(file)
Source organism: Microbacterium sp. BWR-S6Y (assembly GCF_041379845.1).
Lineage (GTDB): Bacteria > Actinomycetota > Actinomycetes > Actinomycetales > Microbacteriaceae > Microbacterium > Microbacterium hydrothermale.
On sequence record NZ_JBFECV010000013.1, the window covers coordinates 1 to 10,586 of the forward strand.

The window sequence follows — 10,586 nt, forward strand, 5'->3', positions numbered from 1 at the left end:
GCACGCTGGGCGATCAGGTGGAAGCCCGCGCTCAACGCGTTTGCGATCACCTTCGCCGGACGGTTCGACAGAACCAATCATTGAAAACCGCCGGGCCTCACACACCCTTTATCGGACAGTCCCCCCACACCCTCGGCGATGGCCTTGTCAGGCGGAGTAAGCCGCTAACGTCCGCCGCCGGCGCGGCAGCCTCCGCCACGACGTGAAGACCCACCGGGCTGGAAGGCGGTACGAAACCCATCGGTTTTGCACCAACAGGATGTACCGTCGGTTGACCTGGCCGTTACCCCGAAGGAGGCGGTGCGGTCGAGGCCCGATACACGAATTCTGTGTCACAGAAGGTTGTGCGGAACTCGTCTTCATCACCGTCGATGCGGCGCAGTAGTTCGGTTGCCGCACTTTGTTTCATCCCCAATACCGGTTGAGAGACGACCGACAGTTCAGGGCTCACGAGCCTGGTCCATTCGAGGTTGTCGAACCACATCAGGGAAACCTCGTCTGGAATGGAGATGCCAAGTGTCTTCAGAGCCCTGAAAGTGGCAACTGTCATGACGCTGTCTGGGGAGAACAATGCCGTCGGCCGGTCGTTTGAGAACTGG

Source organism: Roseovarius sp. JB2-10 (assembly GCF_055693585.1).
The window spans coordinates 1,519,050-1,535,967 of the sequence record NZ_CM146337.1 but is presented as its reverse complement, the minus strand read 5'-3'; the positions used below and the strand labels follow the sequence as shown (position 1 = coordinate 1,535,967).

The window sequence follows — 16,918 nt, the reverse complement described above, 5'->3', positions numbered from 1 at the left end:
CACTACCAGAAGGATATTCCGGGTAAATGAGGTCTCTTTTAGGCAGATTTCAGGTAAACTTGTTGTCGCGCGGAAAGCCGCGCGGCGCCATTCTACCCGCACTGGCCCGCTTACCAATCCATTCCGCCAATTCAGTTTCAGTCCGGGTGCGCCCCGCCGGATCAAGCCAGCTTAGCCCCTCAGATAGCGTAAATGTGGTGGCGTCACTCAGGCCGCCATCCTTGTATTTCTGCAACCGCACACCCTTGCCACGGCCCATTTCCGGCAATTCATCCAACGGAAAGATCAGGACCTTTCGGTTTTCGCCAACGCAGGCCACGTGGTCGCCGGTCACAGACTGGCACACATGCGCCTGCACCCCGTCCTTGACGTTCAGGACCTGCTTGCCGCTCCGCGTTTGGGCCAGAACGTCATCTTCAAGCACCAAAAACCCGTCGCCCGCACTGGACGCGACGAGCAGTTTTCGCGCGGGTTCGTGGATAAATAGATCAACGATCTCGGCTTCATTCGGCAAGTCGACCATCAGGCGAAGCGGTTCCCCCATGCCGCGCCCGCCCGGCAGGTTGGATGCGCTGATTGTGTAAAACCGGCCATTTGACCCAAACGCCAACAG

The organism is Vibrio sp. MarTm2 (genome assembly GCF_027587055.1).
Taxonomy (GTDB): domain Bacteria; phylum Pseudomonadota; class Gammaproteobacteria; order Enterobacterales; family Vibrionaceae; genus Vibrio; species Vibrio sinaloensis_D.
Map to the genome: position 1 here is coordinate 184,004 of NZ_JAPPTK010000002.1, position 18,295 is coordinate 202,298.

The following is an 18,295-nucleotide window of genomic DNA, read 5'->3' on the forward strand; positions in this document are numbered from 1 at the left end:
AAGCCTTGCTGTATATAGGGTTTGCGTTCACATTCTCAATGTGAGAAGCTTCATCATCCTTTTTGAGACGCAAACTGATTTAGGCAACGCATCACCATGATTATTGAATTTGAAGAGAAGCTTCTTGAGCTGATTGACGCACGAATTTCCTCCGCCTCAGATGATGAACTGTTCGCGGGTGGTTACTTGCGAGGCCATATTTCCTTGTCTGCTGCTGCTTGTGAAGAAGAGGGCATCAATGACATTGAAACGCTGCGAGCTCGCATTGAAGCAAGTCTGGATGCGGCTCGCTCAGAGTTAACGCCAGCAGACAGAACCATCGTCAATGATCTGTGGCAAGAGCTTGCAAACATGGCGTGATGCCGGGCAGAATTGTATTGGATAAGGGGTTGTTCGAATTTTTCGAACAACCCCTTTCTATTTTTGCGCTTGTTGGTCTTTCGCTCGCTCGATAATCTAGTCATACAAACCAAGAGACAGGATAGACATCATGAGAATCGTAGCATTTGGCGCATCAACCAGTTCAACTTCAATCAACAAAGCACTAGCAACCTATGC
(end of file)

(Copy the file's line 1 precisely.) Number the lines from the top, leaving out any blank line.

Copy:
Source organism: Microbacterium sp. BWR-S6Y (assembly GCF_041379845.1).